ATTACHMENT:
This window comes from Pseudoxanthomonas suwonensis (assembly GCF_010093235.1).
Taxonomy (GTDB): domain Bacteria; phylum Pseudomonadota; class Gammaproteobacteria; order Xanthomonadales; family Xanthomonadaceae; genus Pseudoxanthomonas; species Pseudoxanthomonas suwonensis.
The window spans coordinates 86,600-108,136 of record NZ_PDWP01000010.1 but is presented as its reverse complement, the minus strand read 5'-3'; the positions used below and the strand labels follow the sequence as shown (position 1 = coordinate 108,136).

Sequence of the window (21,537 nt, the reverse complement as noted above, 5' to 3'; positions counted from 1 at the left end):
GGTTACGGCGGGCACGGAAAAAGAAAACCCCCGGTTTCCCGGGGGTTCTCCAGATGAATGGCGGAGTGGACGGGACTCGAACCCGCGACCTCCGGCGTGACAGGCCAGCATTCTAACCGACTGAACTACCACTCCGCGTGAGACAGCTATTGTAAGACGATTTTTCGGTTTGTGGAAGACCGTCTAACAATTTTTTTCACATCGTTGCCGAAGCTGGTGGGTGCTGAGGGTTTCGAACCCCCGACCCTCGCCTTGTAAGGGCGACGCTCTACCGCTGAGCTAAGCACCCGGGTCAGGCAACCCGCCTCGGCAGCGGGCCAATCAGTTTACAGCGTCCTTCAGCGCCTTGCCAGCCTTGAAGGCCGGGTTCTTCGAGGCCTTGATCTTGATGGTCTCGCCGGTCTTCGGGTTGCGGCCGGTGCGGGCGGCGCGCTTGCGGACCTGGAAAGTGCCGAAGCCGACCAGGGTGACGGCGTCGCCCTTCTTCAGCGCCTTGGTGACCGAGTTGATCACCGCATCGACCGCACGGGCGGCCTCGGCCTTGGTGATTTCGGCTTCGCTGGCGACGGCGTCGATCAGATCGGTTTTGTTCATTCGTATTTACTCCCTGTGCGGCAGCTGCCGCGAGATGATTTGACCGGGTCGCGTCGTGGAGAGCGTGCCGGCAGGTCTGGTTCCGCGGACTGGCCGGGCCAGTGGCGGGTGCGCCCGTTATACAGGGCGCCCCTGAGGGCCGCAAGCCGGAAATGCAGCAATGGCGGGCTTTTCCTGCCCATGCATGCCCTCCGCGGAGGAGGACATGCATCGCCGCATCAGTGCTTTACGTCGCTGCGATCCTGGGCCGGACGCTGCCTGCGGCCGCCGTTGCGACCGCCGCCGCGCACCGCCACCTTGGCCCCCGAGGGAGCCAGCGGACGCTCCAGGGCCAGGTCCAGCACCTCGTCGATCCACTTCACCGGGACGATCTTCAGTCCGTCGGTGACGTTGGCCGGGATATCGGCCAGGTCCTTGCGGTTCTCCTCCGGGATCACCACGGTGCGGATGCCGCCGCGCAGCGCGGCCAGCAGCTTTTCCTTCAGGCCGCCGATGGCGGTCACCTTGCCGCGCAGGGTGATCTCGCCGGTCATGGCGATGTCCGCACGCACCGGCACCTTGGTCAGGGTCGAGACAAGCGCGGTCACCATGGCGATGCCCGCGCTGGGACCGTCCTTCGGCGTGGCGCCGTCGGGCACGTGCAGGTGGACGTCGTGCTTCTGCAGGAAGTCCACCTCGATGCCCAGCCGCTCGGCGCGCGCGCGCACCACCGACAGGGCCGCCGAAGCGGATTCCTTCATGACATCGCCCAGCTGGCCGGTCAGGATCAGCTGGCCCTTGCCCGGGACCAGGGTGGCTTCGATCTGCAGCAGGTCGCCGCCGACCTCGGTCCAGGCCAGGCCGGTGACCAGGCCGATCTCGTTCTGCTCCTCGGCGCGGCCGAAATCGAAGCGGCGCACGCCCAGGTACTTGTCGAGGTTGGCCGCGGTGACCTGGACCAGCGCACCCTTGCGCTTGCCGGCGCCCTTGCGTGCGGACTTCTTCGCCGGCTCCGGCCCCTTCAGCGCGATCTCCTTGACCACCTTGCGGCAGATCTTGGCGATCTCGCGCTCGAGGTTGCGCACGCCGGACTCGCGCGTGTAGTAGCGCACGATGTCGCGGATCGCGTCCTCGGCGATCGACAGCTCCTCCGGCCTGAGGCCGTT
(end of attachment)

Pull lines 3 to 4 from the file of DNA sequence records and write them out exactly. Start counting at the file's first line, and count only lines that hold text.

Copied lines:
The window spans coordinates 86,600-108,136 of record NZ_PDWP01000010.1 but is presented as its reverse complement, the minus strand read 5'-3'; the positions used below and the strand labels follow the sequence as shown (position 1 = coordinate 108,136).

Sequence of the window (21,537 nt, the reverse complement as noted above, 5' to 3'; positions counted from 1 at the left end):